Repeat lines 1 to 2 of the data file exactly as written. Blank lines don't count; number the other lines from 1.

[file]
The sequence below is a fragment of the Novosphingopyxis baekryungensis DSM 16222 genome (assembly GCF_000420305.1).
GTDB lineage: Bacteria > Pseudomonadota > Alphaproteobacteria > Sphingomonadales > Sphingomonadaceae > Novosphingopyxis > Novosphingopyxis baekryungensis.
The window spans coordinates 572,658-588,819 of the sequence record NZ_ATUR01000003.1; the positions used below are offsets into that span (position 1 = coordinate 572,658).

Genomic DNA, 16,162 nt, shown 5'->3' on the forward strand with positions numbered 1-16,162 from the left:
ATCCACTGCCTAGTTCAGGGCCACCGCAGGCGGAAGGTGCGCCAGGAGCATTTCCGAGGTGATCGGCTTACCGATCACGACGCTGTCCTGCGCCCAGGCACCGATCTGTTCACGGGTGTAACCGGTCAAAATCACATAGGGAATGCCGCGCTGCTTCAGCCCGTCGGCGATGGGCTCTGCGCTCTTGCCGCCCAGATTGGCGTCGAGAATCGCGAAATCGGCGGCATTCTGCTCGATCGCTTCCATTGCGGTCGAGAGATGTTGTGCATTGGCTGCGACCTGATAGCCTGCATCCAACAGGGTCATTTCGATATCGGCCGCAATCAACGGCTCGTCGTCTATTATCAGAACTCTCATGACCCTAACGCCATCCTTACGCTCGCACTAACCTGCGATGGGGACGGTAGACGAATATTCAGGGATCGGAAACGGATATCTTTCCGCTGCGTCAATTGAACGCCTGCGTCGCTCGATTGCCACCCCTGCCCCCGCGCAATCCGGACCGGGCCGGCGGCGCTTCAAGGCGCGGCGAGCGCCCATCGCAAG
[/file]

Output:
The sequence below is a fragment of the Novosphingopyxis baekryungensis DSM 16222 genome (assembly GCF_000420305.1).
GTDB lineage: Bacteria > Pseudomonadota > Alphaproteobacteria > Sphingomonadales > Sphingomonadaceae > Novosphingopyxis > Novosphingopyxis baekryungensis.